These Photos Help Tell the Story of Syrian Refugees in Their Own Words

Esraa, Ismir, Turkey. “We left Set Zeynab a year and a half ago, and now, God willing, we are going to Germany. … I would change the hearts of the people [in Syria] because everyone hates everyone else. That is how we reached this point. The people no longer love each other.”

Loubna Mrie

Last year, while studying photojournalism at the International Center of Photography in New York, Miguel Winograd began working on a project with the aim of giving a broader voice to Syrian refugees. Along with his cousin Elisa and fellow photographer Loubna Mrie, Miguel wanted to help tell the refugees’ stories—why they had to leave and the subsequent journeys they have taken around the world. With a website designed by Elisa, they began “The Uprooting,” an online documentary project with the aim of becoming a platform for other photographers —and hopefully the refugees themselves—to share more stories about “this growing polyphonic narrative of mass migration.”

Miguel and Loubna traveled around Europe and Turkey for the first part of the project, “Stories.” They photographed and conducted extensive interviews with refugees in various stages of migration.

“I think people are just trying to get a better life and do well and not do harm wherever they are arriving,” Miguel said. “Most of them really would rather be where they were from. They left because they were forced to leave; it’s not a choice.” That message—one of many—is what he hopes to communicate as interest builds for “The Uprooting.”

“We wanted to do something online that went beyond the news, to tell people’s stories and to give a human face to this huge crisis,” he said.

Left: Medea Daghestani, Berlin, Germany. “The security services attacked my house twice—one time with weapons—and they scared my daughter. She was so scared. They also had me fired. They went to the school and told the director that I was so dangerous for the kids and he fired me on the spot.” Right: Messoud, Istanbul, Turkey. “When the war began in Syria I was studying in Aleppo University. One day there was an explosion in one of the university’s departments so I had to drop out. I want to ask people out there to stand up for us and put themselves in our position. No one would like to see their children suffer like ours have. “

Left: Miguel Winograd. Right: Loubna Mrie.

Khalil, Ismir, Turkey (name changed due to request for anonymity).  “[I’m going to miss] the shore in Latakia. The sea. And the old streets of Damascus. Damascus in general. Yarmouk. My mom died in Yarmouk and I wasn’t able to go and see her.”

Loubna Mrie

Simply telling the stories from one point of view, however, wasn’t enough. Miguel said the project was established to document what life was like for the refugees as they tried to assimilate in different cultures around the world. To do that, he began soliciting photographers to present stories that revolved about the daily lives of the refugees in their new homes.

Riksgränsen, Sweden. For most of the immigrants, this is the first time they’ve experienced snow. The hotel invested in more than 100 toboggans.

Axel Öberg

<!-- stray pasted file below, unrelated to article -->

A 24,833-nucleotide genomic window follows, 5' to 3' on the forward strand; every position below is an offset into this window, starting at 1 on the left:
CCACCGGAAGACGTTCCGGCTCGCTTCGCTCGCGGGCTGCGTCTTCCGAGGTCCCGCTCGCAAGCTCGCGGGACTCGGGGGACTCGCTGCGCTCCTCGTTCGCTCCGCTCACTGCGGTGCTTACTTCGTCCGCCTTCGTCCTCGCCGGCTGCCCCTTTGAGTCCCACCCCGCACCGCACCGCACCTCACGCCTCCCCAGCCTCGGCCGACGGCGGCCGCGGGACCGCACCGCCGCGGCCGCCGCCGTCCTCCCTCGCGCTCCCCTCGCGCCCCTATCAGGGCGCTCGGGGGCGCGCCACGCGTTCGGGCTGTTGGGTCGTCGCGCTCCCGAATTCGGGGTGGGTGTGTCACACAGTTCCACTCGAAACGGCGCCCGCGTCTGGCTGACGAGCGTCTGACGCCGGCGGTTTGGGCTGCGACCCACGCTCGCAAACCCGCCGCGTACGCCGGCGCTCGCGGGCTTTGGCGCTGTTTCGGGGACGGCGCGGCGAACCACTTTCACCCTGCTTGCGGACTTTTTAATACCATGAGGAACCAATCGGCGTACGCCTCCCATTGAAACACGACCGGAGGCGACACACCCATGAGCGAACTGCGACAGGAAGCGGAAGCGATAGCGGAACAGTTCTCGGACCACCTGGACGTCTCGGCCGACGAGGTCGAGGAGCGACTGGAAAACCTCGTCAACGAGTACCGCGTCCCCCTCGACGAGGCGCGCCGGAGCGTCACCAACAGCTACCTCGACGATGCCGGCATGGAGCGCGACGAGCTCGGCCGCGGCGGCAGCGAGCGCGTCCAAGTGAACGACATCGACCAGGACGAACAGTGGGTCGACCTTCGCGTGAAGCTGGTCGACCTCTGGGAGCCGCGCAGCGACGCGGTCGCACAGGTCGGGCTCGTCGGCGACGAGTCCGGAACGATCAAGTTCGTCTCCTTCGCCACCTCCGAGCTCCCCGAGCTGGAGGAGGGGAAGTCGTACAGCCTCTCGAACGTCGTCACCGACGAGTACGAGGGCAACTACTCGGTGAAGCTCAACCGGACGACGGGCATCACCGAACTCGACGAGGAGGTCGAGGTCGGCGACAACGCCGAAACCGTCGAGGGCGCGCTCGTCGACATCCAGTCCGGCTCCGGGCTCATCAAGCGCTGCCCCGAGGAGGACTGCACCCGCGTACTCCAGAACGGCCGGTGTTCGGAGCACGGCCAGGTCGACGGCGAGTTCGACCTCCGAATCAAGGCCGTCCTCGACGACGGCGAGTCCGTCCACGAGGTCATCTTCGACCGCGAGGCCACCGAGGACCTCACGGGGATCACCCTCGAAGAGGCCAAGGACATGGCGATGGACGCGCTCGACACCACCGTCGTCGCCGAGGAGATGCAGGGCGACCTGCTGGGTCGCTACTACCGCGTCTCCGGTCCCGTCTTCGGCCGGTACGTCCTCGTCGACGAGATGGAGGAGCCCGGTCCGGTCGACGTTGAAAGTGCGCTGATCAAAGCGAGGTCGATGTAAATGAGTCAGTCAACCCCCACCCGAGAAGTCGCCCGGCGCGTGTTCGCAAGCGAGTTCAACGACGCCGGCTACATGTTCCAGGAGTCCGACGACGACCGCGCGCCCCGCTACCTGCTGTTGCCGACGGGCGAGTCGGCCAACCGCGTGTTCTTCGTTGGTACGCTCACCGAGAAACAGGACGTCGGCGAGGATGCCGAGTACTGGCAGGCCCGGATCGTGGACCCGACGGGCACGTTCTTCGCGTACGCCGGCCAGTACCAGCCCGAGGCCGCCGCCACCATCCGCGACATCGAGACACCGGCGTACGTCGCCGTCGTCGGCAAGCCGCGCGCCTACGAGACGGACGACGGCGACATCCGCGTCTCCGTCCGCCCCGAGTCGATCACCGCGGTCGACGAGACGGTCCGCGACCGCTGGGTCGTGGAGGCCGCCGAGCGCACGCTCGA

Riksgränsen, Sweden. Kazim Balkhi had a school in Afghanistan that got shut down by the Taliban because he refused to stop teaching English. He feared for his life and fled to Sweden. Balkhi has taken it upon himself to teach English and the little pieces of Swedish he has learned to help hide fellow countrymen.

Axel Öberg

Riksgränsen, Sweden. Peter Nilsson started working at Riksgränsen in the summer of 2015. He had no experience working with refugees before. In this picture, he is checking IDs, something the staff do to control that people stay in the right room and to make sure its only people that belong at Riksgränsen who stay there.

Axel Öberg

“Our idea is to have it become an open thing, so more people can contribute,” he said. “I know there are a lot of photographers who have gone to do work and have maybe not been able to publish it in other places.” Miguel pointed to the work of Axel Öberg, a Swedish photographer, who followed a group of refugees who were settling in Riksgränsen, a small Swedish town north of the polar circle, as an example of shedding light on a different aspect of the crisis. He hopes as word spreads the site will be able to include an even broader cross section of what’s happening.  

“Ideally what would be great would be able to raise some funds for it and have it translated into Arabic so it could reach the refugees themselves so they could send in their own stories,” he said. “Right now we’re just trying to get it out there.”

“I think this is such a huge story that it will keep coming back,” he said. “It was very much in the news from September to December last year … newspapers were getting the same images of people getting off the boat. There are a million new refugees in Europe now. How are they going to adapt, and what’s going to happen to them? It’s going to keep on being a relevant topic for years to come.”

Istanbul, Turkey. An exhausted refugee sleeps at the courtyard of the bus station’s mosque.

Loubna Mrie

Berlin, Germany. A Syrian boy sits outside the social services office in Berlin. With nowhere else to go, entire families have to spend full days waiting in the courtyard of Lageso for a registration appointment. 

Miguel Winograd

Berlin, Germany. Afghan, Pakistani, and Syrian refugees line up outside the registration center for refugees in Berlin for a warm cup of coffee handed out by volunteers. In late October, recognizing the inefficiencies of the system and the incoming winter temperatures, German authorities opened a second registration center in the capital.

Miguel Winograd